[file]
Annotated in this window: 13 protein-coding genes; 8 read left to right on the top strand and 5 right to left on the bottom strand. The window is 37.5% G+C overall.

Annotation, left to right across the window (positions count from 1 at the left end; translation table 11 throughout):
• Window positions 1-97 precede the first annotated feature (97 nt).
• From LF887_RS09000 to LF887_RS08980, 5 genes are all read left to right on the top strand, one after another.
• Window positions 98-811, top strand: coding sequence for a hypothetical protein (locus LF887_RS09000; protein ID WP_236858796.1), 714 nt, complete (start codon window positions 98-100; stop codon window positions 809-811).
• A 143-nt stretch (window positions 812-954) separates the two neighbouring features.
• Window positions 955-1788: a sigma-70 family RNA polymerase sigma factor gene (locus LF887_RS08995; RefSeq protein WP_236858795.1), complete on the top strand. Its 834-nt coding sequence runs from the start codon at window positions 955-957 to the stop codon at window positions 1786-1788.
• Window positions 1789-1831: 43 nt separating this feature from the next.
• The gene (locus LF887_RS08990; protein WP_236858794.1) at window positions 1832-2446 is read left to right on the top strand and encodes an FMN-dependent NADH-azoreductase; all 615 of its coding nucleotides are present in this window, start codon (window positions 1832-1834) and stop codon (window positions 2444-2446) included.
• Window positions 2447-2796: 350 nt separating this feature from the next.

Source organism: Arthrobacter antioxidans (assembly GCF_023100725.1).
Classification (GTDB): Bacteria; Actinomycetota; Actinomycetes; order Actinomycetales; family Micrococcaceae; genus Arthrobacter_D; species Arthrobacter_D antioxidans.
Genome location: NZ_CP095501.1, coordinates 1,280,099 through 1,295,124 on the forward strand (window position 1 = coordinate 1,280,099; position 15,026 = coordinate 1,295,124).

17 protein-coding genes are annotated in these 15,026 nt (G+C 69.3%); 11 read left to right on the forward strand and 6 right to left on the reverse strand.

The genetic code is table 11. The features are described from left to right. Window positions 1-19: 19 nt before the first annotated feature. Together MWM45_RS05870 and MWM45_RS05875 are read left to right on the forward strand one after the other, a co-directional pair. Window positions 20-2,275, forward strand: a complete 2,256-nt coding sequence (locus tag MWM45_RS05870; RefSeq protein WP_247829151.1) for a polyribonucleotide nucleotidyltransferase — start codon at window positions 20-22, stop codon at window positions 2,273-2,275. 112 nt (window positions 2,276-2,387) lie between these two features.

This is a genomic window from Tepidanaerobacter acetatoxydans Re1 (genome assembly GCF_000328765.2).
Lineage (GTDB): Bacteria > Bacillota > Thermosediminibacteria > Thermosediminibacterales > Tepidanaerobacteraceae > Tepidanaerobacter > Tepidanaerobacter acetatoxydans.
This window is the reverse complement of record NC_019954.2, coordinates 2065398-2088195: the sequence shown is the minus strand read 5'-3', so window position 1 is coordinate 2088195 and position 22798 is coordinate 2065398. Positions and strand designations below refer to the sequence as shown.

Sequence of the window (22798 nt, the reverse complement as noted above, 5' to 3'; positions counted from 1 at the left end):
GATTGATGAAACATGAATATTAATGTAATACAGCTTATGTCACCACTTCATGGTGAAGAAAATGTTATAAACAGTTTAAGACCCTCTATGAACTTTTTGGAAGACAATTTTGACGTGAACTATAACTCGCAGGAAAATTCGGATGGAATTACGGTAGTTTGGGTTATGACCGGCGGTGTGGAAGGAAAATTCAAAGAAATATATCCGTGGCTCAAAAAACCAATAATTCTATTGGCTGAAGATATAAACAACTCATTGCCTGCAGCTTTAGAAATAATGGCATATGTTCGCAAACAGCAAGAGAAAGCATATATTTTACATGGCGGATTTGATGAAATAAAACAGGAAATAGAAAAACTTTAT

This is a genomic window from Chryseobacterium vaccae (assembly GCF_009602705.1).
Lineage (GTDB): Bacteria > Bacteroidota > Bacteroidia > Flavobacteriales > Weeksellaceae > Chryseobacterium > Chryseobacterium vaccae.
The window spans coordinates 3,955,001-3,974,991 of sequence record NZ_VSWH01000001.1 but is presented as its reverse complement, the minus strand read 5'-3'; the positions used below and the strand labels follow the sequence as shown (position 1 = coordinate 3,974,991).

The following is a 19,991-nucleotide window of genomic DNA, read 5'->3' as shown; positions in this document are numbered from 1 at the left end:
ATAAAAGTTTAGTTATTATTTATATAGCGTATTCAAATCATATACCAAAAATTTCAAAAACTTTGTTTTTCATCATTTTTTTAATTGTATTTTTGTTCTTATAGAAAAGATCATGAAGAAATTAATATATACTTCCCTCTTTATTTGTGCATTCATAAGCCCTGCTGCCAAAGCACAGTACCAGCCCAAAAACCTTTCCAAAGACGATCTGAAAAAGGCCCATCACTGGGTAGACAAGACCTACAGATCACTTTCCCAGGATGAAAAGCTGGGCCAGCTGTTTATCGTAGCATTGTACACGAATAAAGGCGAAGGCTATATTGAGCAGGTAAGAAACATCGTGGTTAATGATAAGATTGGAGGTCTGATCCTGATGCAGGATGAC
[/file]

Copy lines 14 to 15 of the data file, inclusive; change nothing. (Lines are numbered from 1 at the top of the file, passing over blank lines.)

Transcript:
17 protein-coding genes are annotated in these 15,026 nt (G+C 69.3%); 11 read left to right on the forward strand and 6 right to left on the reverse strand.

The genetic code is table 11. The features are described from left to right. Window positions 1-19: 19 nt before the first annotated feature. Together MWM45_RS05870 and MWM45_RS05875 are read left to right on the forward strand one after the other, a co-directional pair. Window positions 20-2,275, forward strand: a complete 2,256-nt coding sequence (locus tag MWM45_RS05870; RefSeq protein WP_247829151.1) for a polyribonucleotide nucleotidyltransferase — start codon at window positions 20-22, stop codon at window positions 2,273-2,275. 112 nt (window positions 2,276-2,387) lie between these two features.